Life of Pi

A captivating adaptation of Yann Martel’s best-selling novel The Life of Pi is an emotionally charged tale of intrigue and adventure.

Pi Patel’s family plan to emigrate due to civil unrest and a ‘government emergency’ in Pondicherry. Selling their zoo and packing up the animals they set sail upon the ill-fated cargo ship bound for Canada. Shipwrecked at sea Pi is the sole human survivor left floating over the vast Pacific. Although he is not alone, Pi shares a lifeboat with an injured zebra, an orangutan, and a hungry Bengal tiger named Richard Parker. 

Pi unfolds his recollection of events as he meets with officials in his hospital bed telling his traumatic truth in a series of well-staged flashbacks. Met with fear and doubt the innocent and curious Pi expertly acted by Hiran Abeysekera, embarks upon his story.

A stranded young boy who is exploring his spirituality now only has his faith to ensure his survival. As the stage turns into a ship, like a wave they immerse the audience in the fast-paced scene changes and existential storylines.

One of Sheffield’s finest auditoriums and well equipped for interactive and diverse sets, The Crucible Theatre inspires a stage production that is breathtakingly exquisite. Both the visual and sound effects offer an exceptionally emotive range of collaborative purpose which is encapsulated by dynamic performances from the whole cast.  Finn Caldwell and Nick Barnes puppetry and movement direction, bring the spirit of the animals to life – these wonderfully designed creations are technically outstanding and the up-close action is effective in the audience’s perception that these creatures are alive.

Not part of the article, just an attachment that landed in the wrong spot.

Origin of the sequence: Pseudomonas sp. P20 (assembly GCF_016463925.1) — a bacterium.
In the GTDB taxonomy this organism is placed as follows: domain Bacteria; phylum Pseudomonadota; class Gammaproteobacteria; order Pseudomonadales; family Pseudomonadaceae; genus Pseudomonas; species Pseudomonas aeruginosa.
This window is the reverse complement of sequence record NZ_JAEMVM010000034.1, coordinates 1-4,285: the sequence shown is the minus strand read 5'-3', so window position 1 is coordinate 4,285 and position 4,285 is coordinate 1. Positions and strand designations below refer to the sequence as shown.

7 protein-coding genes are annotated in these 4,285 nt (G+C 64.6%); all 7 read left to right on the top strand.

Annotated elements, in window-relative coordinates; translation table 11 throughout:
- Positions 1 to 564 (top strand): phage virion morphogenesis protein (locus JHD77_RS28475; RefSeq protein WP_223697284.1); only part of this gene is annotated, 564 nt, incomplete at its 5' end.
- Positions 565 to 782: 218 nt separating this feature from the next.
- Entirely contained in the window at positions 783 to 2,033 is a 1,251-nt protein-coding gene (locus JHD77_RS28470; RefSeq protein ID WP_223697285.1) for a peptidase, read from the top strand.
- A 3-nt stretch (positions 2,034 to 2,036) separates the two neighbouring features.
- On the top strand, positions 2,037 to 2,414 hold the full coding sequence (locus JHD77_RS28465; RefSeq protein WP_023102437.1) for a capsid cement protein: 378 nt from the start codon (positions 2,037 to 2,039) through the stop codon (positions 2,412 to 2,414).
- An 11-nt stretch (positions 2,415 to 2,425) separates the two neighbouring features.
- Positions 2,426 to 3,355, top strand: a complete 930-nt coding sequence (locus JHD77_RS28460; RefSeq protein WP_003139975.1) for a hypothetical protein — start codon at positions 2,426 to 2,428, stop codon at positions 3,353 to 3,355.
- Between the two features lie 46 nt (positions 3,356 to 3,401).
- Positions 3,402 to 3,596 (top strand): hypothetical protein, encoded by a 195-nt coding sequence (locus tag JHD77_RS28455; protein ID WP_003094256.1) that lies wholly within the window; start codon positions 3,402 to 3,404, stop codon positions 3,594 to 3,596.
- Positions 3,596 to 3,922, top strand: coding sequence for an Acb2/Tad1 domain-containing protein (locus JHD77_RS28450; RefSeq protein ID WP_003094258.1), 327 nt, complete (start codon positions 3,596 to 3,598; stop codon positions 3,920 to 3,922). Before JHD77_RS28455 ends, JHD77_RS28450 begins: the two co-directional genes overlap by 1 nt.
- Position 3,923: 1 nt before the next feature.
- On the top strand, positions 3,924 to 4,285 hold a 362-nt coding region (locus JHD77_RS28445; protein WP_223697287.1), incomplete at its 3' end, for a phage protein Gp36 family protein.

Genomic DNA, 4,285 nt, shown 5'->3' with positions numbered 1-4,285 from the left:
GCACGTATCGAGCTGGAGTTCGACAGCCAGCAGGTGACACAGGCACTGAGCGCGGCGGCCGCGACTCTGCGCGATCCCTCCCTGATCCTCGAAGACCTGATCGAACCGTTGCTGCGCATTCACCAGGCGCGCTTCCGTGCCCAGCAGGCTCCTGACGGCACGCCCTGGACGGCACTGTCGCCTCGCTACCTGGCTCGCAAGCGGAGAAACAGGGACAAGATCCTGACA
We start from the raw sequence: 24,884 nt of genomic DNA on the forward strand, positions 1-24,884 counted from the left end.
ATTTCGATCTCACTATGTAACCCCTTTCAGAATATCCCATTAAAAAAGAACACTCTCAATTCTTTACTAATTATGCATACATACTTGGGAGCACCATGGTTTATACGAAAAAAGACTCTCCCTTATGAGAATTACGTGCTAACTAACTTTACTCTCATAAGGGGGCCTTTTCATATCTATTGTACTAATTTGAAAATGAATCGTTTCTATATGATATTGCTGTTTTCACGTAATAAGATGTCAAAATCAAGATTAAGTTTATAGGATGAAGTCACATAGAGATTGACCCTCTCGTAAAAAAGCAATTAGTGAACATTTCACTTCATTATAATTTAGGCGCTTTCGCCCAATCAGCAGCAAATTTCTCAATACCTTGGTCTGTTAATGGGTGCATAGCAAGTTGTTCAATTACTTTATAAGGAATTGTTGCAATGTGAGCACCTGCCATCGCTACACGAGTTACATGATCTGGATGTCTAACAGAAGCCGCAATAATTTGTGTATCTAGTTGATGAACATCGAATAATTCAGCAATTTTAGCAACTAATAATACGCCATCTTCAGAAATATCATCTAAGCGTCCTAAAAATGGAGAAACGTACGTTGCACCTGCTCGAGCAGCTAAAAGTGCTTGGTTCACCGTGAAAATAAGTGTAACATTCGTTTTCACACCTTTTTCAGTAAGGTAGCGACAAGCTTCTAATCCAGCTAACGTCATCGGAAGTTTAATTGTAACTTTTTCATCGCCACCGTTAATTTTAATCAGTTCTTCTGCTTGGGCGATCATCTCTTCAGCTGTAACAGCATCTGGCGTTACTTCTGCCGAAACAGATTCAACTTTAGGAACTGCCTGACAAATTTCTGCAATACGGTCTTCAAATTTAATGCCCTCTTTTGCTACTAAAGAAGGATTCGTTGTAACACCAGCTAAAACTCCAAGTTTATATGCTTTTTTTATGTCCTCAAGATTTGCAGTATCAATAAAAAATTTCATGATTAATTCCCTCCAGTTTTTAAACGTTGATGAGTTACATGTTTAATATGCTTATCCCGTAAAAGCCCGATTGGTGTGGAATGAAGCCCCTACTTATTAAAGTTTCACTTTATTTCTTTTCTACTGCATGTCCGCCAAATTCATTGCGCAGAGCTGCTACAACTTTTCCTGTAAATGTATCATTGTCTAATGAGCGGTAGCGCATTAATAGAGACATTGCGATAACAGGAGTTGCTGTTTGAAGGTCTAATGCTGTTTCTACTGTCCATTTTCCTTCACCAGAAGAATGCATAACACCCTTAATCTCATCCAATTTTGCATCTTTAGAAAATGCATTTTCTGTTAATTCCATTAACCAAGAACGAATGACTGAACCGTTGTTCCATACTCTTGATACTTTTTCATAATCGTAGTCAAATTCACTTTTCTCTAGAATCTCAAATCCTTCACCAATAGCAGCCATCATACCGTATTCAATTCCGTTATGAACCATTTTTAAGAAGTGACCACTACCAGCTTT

Life of Pi is a beautifully crafted story steeped in unquestionable faith, friendship and love. Pi is graced with the hope of survival in a hostile environment where he is challenged constantly throughout and faced with the harsh reality of endurance in the wild whilst up against the wonders of life.

There’s an intricate celebration between humour and religion where a ‘collective’ God seems to act as a guidance system throughout. Hope keeps afloat in the face of survival as Pi’s faith is tested. From the bloodletting of turtles and dream-like sequences to the mystical narratives about faith and belief, Life of Pi is a breathtakingly intense tale delivered in a surreal and visually magical adaptation of a modern classic. Max Webster’s direction and Lolita Chakribartis theatrically engaging stage play is an exceptional achievement and has my stamp of approval.

Life of Pi is at the Crucible Theatre until 20th July 2019. You can buy tickets for the Crucible Theatre here.


Would you like to write for Big Stamp? We are always accepting guest posts from the community and are looking for new contributors.

Get in touch with us and let’s discuss your ideas.


LEAVE A REPLY

Please enter your comment!
Please enter your name here